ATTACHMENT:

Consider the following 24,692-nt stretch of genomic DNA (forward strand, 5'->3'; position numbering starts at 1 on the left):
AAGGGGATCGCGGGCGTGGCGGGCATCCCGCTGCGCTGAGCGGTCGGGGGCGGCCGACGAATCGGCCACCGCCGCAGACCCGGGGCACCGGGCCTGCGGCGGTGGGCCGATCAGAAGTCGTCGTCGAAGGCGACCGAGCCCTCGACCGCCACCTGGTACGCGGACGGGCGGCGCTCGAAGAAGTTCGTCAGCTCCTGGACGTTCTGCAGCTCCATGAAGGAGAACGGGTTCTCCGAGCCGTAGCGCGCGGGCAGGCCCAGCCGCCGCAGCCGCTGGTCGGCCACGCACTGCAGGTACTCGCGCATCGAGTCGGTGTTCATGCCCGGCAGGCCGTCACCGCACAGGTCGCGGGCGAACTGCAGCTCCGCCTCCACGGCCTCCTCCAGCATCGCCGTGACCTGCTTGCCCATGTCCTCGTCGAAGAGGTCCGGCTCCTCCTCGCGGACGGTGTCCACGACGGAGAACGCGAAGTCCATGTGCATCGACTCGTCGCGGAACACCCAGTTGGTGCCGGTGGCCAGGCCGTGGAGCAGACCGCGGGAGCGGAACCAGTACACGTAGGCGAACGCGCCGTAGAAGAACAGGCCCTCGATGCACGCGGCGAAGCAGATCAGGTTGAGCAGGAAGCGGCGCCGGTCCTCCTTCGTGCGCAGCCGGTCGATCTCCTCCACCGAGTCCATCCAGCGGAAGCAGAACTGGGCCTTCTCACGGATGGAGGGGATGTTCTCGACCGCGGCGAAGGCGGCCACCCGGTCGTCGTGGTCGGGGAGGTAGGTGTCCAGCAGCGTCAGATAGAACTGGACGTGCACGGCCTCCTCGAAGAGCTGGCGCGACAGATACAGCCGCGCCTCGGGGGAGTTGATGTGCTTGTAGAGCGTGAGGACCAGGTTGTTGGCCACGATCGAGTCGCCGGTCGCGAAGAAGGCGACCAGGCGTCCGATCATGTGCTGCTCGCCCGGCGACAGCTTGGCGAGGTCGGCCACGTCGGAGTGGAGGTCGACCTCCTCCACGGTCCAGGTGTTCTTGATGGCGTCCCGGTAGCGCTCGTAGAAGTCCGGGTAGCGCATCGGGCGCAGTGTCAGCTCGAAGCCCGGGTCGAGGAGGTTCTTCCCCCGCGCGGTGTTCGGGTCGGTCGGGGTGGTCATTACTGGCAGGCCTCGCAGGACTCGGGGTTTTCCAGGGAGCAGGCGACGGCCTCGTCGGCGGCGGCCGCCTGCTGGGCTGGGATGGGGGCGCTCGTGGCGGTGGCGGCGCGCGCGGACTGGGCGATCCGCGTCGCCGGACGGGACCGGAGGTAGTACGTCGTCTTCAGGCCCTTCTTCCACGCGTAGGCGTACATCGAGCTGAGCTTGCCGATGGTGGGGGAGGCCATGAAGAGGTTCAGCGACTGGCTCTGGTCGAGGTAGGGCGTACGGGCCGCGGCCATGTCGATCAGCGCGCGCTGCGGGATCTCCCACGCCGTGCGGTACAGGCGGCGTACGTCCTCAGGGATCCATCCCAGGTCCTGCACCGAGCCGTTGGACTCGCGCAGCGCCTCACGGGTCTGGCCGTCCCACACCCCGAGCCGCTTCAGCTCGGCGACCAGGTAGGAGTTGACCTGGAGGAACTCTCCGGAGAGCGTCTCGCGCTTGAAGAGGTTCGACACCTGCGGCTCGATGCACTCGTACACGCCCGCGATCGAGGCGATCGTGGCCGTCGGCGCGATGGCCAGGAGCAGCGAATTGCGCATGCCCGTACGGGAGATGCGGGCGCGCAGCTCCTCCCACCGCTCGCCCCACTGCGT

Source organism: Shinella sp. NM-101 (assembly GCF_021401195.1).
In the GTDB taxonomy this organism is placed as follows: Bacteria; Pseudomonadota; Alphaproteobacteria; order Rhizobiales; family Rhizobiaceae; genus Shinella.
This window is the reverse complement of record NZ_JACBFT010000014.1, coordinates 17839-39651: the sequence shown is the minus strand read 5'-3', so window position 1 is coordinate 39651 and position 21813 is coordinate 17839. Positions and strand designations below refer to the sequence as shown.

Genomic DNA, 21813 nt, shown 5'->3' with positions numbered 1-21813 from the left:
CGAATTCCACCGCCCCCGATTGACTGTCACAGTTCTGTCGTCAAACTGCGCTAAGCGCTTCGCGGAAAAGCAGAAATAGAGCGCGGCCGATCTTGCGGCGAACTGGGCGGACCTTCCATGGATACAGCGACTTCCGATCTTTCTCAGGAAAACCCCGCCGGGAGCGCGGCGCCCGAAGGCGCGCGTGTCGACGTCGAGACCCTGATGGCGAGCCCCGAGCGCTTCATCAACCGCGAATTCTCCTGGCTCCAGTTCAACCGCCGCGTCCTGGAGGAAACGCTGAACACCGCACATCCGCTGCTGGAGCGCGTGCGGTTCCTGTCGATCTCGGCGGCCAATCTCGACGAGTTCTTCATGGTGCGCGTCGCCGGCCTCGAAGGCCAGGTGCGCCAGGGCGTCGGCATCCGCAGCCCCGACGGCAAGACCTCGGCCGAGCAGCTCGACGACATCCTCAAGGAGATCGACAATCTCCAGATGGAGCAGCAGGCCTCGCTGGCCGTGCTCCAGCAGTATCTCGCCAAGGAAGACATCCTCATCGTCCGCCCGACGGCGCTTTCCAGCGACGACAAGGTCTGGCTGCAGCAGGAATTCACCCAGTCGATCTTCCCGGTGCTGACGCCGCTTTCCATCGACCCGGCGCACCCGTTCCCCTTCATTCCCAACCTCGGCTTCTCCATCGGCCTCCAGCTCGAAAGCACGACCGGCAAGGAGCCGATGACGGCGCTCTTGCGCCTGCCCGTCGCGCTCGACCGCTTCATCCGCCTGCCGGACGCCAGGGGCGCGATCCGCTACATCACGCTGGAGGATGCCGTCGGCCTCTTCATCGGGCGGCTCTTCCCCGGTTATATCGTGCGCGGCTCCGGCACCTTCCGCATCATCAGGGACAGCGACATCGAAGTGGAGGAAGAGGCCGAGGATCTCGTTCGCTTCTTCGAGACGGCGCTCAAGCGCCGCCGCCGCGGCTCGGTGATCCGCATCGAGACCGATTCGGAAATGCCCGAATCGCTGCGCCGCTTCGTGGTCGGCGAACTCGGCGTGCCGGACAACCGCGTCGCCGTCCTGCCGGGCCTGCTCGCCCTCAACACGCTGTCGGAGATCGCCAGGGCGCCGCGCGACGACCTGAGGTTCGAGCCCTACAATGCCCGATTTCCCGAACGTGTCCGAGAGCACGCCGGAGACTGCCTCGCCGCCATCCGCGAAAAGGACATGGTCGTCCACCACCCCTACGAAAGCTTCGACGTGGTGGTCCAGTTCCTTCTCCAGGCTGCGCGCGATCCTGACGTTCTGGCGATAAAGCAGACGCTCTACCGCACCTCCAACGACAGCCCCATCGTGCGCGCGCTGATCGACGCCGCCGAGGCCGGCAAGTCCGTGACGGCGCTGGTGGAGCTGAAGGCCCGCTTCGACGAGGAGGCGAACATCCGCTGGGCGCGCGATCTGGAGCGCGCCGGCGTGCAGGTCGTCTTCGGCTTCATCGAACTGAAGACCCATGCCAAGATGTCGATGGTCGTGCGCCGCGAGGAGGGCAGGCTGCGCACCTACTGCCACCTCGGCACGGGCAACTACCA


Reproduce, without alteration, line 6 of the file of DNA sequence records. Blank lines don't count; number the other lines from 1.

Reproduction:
Genomic DNA, 21813 nt, shown 5'->3' with positions numbered 1-21813 from the left: